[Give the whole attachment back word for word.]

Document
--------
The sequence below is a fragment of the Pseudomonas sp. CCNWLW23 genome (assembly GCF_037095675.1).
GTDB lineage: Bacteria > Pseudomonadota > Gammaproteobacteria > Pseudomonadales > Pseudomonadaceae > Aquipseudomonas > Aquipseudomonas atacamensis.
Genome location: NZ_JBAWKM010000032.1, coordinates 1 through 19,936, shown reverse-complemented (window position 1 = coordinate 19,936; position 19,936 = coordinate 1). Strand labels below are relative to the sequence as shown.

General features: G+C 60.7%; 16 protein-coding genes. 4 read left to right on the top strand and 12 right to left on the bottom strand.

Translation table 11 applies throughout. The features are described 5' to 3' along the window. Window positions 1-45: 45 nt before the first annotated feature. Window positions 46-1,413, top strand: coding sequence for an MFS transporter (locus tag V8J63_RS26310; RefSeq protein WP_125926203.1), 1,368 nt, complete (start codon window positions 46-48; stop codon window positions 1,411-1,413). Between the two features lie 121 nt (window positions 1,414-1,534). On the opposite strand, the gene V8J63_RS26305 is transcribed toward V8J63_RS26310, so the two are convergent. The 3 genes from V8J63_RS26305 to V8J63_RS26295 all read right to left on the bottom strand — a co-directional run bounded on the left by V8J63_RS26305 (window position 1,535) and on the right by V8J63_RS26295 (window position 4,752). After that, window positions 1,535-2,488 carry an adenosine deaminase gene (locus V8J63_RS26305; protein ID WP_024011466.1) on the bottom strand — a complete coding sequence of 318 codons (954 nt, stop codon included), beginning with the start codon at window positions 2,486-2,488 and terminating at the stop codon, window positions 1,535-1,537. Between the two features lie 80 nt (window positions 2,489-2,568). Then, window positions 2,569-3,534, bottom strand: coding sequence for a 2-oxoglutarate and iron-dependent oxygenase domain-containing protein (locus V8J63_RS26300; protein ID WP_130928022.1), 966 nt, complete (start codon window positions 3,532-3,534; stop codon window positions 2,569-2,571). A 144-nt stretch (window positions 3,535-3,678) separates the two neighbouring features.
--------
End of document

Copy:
The sequence below is a fragment of the Pseudomonas sp. CCNWLW23 genome (assembly GCF_037095675.1).
GTDB lineage: Bacteria > Pseudomonadota > Gammaproteobacteria > Pseudomonadales > Pseudomonadaceae > Aquipseudomonas > Aquipseudomonas atacamensis.
Genome location: NZ_JBAWKM010000032.1, coordinates 1 through 19,936, shown reverse-complemented (window position 1 = coordinate 19,936; position 19,936 = coordinate 1). Strand labels below are relative to the sequence as shown.

General features: G+C 60.7%; 16 protein-coding genes. 4 read left to right on the top strand and 12 right to left on the bottom strand.

Translation table 11 applies throughout. The features are described 5' to 3' along the window. Window positions 1-45: 45 nt before the first annotated feature. Window positions 46-1,413, top strand: coding sequence for an MFS transporter (locus tag V8J63_RS26310; RefSeq protein WP_125926203.1), 1,368 nt, complete (start codon window positions 46-48; stop codon window positions 1,411-1,413). Between the two features lie 121 nt (window positions 1,414-1,534). On the opposite strand, the gene V8J63_RS26305 is transcribed toward V8J63_RS26310, so the two are convergent. The 3 genes from V8J63_RS26305 to V8J63_RS26295 all read right to left on the bottom strand — a co-directional run bounded on the left by V8J63_RS26305 (window position 1,535) and on the right by V8J63_RS26295 (window position 4,752). After that, window positions 1,535-2,488 carry an adenosine deaminase gene (locus V8J63_RS26305; protein ID WP_024011466.1) on the bottom strand — a complete coding sequence of 318 codons (954 nt, stop codon included), beginning with the start codon at window positions 2,486-2,488 and terminating at the stop codon, window positions 1,535-1,537. Between the two features lie 80 nt (window positions 2,489-2,568). Then, window positions 2,569-3,534, bottom strand: coding sequence for a 2-oxoglutarate and iron-dependent oxygenase domain-containing protein (locus V8J63_RS26300; protein ID WP_130928022.1), 966 nt, complete (start codon window positions 3,532-3,534; stop codon window positions 2,569-2,571). A 144-nt stretch (window positions 3,535-3,678) separates the two neighbouring features.